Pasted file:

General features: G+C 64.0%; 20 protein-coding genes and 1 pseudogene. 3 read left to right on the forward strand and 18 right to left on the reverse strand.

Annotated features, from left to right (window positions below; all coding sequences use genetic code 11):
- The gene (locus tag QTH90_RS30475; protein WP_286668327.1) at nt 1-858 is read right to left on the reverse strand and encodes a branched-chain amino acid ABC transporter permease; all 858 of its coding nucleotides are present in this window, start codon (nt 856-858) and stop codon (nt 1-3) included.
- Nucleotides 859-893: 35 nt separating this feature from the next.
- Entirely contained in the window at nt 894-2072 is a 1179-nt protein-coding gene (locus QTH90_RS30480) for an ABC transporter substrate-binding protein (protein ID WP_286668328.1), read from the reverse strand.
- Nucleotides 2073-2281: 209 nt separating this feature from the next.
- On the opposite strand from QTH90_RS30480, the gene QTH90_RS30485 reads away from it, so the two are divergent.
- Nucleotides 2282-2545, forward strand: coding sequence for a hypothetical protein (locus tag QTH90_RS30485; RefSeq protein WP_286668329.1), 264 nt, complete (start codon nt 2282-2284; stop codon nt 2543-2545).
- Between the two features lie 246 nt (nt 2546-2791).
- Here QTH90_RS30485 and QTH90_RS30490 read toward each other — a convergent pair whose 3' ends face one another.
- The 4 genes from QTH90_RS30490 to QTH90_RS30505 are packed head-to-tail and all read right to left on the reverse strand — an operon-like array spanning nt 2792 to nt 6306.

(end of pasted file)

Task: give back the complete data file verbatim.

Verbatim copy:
General features: G+C 64.0%; 20 protein-coding genes and 1 pseudogene. 3 read left to right on the forward strand and 18 right to left on the reverse strand.

Annotated features, from left to right (window positions below; all coding sequences use genetic code 11):
- The gene (locus tag QTH90_RS30475; protein WP_286668327.1) at nt 1-858 is read right to left on the reverse strand and encodes a branched-chain amino acid ABC transporter permease; all 858 of its coding nucleotides are present in this window, start codon (nt 856-858) and stop codon (nt 1-3) included.
- Nucleotides 859-893: 35 nt separating this feature from the next.
- Entirely contained in the window at nt 894-2072 is a 1179-nt protein-coding gene (locus QTH90_RS30480) for an ABC transporter substrate-binding protein (protein ID WP_286668328.1), read from the reverse strand.
- Nucleotides 2073-2281: 209 nt separating this feature from the next.
- On the opposite strand from QTH90_RS30480, the gene QTH90_RS30485 reads away from it, so the two are divergent.
- Nucleotides 2282-2545, forward strand: coding sequence for a hypothetical protein (locus tag QTH90_RS30485; RefSeq protein WP_286668329.1), 264 nt, complete (start codon nt 2282-2284; stop codon nt 2543-2545).
- Between the two features lie 246 nt (nt 2546-2791).
- Here QTH90_RS30485 and QTH90_RS30490 read toward each other — a convergent pair whose 3' ends face one another.
- The 4 genes from QTH90_RS30490 to QTH90_RS30505 are packed head-to-tail and all read right to left on the reverse strand — an operon-like array spanning nt 2792 to nt 6306.